Allorecognition is the ability of organisms to distinguish self from non-self, a common theme in many organisms and a central component in the evolution of multicellularity. In mammals, allorecognition is mediated by the Major Histocompatibility Complex (MHC), which is part of the immune system. The MHC facilitates identification of parasites in infection processes, and graft rejection in transplantation medicine There is evidence for the involvement of other proteins in graft rejection but there are very few model systems available to study these proteins. There are several allorecognition systems in non-mammalian systems, notably in marine organisms, but most of them are not genetically tractable. In the previous grant period we found an allorecognition system in the social soil amoeba Dictyostelium discoideum. The system is based on two proteins, TgrB1 and TgrC1 that share many properties with mammalian MHC proteins, but not their amino acid sequences. We found these trans-membrane proteins to be highly polymorphic in natural Dictyostelium populations and necessary and sufficient for allorecognition. Dictyostelium cells live as free amoebae in the soil when food is abundant but they aggregate into multicellular organisms when starved. Aggregation involves chemotaxis to extracellular cAMP and Dictyostelium is one of the best model systems for the study of chemotaxis, which is a central process in embryogenesis and in innate immunity. When Dictyostelium cells encounter cells that carry incompatible TgrB1 and TgrC1 during aggregation, they segregate from one another and form separate multicellular organisms. We propose that TgrB1 on the surface of one cell binds TgrC1 on the surface of an adjacent cell and that binding initiates a signal transduction cascade that alters cell behavior. We intend to test this hypothesis by performing allele replacement and protein-domain swapping experiments using different polymorphic alleles of the two genes. Our recent work also showed that allorecognition has an unexpected effect on chemotaxis. Many models of chemotaxis consider the process to be cell-autonomous, but our findings suggest a cooperative effect that requires interactions between cells of the same allotype. To study this revolutionary finding further, we will test the effect of allorecognition on specific aspects of chemotaxis and identify which of the well-studied chemotaxis modules is altered by allorecognition. We also propose to use transcriptome analysis and genetic suppressors to identify signal-transduction genes that integrate allorecognition. We already found several candidate genes, including chromatin remodeling components and protein kinases that are likely candidates in the process. We will study these genes in the context of allorecognition and chemotaxis and search for additional ones as well. Lastly, we propose to test the role of allorecognition in Dictyostelium development past the aggregation stage. We found that the tgrB1 and tgrC1 are enriched in prestalk cells so we propose to use conditional expression and chimeric aggregates to test the possible role of these genes in cell-type differentiation and tissue segregation.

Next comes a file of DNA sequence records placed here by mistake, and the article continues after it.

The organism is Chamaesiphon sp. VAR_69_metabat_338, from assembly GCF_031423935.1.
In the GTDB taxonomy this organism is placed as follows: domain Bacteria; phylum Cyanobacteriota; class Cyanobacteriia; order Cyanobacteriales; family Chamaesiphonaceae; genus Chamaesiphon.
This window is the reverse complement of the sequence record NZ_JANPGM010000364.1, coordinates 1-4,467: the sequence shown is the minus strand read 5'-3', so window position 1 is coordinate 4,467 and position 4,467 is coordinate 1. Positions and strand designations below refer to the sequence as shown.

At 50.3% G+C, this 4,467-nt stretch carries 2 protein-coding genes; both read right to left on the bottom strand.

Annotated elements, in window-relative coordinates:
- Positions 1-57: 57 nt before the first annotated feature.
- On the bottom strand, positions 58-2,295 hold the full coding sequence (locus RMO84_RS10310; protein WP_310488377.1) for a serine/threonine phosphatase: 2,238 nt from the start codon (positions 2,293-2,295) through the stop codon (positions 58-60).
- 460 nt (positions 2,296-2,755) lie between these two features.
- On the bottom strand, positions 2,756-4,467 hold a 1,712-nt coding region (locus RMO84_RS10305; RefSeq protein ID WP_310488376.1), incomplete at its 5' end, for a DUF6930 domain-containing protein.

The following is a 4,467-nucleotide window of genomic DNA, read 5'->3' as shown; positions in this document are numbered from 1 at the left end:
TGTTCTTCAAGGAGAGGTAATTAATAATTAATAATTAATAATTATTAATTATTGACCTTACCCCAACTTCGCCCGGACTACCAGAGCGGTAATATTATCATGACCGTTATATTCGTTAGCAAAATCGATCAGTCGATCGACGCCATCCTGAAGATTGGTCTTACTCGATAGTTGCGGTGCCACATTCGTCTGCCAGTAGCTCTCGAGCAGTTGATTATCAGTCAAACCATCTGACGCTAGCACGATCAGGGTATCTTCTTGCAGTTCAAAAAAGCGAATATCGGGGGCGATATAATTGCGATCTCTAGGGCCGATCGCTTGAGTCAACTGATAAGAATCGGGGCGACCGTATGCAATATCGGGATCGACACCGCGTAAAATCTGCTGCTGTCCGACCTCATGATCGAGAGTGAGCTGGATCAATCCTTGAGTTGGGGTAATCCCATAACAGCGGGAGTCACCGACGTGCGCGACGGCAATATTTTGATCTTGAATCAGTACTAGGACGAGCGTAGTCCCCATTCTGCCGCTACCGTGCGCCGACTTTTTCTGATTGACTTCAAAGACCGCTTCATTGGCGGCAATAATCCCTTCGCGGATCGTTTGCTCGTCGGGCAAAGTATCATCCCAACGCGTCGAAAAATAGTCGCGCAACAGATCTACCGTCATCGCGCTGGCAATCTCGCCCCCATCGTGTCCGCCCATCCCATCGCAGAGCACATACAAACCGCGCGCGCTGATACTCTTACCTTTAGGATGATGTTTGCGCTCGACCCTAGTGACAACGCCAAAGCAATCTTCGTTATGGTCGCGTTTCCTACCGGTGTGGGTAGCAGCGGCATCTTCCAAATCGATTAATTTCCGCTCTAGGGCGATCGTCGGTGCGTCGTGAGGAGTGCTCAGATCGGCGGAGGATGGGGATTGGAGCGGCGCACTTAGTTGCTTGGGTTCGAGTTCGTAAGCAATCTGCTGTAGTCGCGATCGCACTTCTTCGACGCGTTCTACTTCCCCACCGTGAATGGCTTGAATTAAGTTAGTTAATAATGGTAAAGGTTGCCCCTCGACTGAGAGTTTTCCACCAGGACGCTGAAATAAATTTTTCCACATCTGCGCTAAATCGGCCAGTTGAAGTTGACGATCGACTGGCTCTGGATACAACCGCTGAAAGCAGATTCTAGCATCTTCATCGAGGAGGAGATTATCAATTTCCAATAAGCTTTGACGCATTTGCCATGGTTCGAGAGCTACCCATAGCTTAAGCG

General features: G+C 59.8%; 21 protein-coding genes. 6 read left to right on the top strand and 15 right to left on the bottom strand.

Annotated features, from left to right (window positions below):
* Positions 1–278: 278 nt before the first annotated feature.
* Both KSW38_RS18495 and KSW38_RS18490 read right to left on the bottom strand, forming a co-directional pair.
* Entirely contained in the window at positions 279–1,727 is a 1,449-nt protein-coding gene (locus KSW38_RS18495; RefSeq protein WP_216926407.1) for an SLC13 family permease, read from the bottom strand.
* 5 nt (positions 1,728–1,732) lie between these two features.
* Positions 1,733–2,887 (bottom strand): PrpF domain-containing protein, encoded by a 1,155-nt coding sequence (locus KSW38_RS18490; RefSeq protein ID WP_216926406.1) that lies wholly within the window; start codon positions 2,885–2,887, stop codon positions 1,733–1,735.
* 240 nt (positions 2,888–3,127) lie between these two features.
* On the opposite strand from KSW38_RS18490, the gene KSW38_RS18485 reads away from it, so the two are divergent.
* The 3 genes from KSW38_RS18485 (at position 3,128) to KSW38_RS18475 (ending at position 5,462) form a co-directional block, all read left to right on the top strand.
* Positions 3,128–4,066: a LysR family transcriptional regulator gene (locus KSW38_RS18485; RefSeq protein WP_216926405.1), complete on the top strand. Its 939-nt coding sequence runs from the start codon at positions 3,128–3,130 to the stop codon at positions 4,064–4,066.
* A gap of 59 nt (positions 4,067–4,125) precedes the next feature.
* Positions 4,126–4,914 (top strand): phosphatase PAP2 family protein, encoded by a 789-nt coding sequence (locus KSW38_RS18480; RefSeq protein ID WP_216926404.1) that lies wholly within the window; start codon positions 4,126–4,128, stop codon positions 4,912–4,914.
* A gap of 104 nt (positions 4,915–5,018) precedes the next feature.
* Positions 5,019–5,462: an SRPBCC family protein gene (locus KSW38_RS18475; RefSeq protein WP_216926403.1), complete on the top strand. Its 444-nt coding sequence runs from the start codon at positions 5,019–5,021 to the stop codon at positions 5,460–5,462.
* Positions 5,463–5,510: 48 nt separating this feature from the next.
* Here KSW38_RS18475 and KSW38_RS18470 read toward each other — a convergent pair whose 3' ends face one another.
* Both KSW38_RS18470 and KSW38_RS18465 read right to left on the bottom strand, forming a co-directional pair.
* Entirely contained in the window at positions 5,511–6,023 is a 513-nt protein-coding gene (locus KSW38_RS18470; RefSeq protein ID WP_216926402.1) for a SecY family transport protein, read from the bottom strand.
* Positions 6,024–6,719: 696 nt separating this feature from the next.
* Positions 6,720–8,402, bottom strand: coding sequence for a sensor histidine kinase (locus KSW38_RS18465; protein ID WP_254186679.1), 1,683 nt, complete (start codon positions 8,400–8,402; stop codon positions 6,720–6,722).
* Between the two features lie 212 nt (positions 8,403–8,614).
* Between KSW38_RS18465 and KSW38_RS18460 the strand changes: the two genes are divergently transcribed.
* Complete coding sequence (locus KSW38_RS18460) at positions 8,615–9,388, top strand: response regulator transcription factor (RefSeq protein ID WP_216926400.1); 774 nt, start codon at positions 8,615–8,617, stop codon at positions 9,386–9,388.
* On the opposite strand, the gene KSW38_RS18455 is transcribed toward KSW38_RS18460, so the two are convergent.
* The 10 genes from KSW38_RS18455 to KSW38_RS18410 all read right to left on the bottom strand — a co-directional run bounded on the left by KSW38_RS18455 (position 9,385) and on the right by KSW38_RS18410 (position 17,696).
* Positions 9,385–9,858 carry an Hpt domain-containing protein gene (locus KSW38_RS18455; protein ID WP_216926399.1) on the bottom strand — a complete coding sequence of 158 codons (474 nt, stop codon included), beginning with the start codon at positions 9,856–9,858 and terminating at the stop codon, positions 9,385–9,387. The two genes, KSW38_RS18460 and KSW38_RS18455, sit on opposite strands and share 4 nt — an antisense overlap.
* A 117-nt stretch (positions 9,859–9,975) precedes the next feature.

Allorecognition is the ability of organisms to distinguish self from non-self, a common theme in many organisms and a central component in the evolution of multicellularity. Chemotaxis is a process that allows motile cells to find their way using chemical cues in inflammation, embryonic development and other health-related processes. We have found an unexpected link between allorecognition and chemotaxis in one of the best model organisms for the study of both, and we propose to study the molecular, cellular and genetic properties that link these processes.
|Ho, Hsing-I; Hirose, Shigenori; Kuspa, Adam et al. (2013) Kin recognition protects cooperators against cheaters. Curr Biol 23:1590-5|
|Hirose, Shigenori; Benabentos, Rocio; Ho, Hsing-I et al. (2011) Self-recognition in social amoebae is mediated by allelic pairs of tiger genes. Science 333:467-70|